New malware freezes user's device in account takeover scheme
The one thing more valuable to consumers than their bank accounts might be their internet access — and a new version of the "Trickbot" trojan targets both.
The malware's developers appear to be experimenting with the option to lock a user’s computer screen, possibly as an alternative way to extort money. As banks, retailers and smartphone makers increasingly push consumers to adopt digital wallets, the threat of being cut off from their devices could be devastating to the nascent market.
First seen in 2016, Trickbot is one of the most prevalent banking trojans: a piece of malware that targets online many banking systems, with the U.K. being one of its first targets. It is widely spread through malicious email campaigns: If you make the mistake of opening a malicious email attachment and then enabling macros, there is a good chance you will be infected with Trickbot.
For cybercriminals, targeting online banking systems is a rather obvious way to make money and banking trojans, as they are often called, have plagued the internet for well over a decade.
They have become skilled at stealing money without the user realizing it. Some, for instance, not only siphon off funds to a third-party account (often the accounts of money mules) but also remove these transactions from the user’s view when they access their online banking site and even mask the total available amount on the fly.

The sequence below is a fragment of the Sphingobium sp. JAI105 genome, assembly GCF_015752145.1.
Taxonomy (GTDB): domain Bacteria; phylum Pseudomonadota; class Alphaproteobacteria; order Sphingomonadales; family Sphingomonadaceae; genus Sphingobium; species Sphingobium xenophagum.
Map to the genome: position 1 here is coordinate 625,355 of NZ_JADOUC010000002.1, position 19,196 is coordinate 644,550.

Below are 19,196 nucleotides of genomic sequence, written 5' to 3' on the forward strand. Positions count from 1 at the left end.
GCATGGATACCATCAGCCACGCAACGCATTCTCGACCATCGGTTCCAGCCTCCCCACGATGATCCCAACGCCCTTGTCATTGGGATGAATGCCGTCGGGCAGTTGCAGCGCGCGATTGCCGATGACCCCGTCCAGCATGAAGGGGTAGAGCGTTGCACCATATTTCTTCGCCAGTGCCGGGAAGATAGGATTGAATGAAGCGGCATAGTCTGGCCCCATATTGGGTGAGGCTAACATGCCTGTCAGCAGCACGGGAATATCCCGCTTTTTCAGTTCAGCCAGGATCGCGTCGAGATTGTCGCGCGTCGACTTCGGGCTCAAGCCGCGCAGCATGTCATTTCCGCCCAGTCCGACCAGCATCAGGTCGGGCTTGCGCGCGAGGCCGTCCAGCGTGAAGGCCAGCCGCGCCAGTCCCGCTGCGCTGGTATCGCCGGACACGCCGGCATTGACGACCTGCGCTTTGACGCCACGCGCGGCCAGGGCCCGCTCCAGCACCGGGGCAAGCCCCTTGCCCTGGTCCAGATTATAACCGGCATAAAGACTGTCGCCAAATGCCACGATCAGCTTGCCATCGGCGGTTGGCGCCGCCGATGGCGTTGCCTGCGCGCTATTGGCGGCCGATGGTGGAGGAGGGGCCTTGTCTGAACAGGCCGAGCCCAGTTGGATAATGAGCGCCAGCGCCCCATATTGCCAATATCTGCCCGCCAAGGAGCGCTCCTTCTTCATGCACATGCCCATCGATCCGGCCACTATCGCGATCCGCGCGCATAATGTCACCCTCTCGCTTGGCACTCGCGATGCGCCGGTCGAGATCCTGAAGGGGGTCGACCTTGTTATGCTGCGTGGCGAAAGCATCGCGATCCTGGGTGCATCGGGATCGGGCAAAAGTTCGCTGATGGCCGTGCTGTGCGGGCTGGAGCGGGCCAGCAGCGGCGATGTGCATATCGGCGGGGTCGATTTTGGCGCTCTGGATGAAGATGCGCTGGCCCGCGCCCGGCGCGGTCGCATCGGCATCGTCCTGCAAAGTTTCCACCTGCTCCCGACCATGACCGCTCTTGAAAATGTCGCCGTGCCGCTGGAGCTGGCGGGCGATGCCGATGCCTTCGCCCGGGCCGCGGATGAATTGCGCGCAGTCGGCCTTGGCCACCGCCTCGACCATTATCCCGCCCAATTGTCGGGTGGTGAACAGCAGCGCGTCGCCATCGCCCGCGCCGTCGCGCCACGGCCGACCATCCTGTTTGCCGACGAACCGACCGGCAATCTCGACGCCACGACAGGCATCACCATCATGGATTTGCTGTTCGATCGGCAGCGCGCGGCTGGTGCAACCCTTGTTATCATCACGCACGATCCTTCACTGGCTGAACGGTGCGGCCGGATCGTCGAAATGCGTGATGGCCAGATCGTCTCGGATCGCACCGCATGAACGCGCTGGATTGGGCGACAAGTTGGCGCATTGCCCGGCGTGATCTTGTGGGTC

Many banking trojans also have a mobile component that a victim is tricked into installing, to intercept the SMS messages used to authenticate a user or confirm a transaction.
However, online banking systems have also significantly improved and the cybercriminals are constantly adapting their tools to bypass new security measures and continue to steal money from the targeted banks.
In recent years, Trickbot has been at the forefront of these developments and the malware regularly adds modules. Last autumn, it added the ability to use ‘ETERNALBLUE’ (the exploit, originally written by the NSA, which WannaCry used) to spread a local network, thus increasing it chance of ‘hitting’ a machine from which online banking was performed.
Last month, researchers at the security firm Webroot have found an early version of a different kind of module, that has the ability to lock a user out of the computer.
Screenlockers have been used by malware for quite some time. Unlike ransomware, which encrypts important files, screenlockers almost always can be bypassed, but for an average user it is often far from trivial to do so.
Moreover, many screenlockers claim to be operated by law enforcement and the extortion request is presented as a fine for some kind of illegal activity. Many users have fallen for this trick, sometimes because they were too embarrassed about this apparent illegal activity to ask for help.
Technically, screenlockers are far less complicated than banking trojans and it may seem counterintuitive for such an advanced piece of malware to add such a basic component.
However, a banking trojan can only be successful if the infected device is actually used to perform online banking and then only if the bank is one whose systems have been added to the trojan: Most trojans target banks in specific regions, or simply avoid those whose systems are deemed too hard to attack.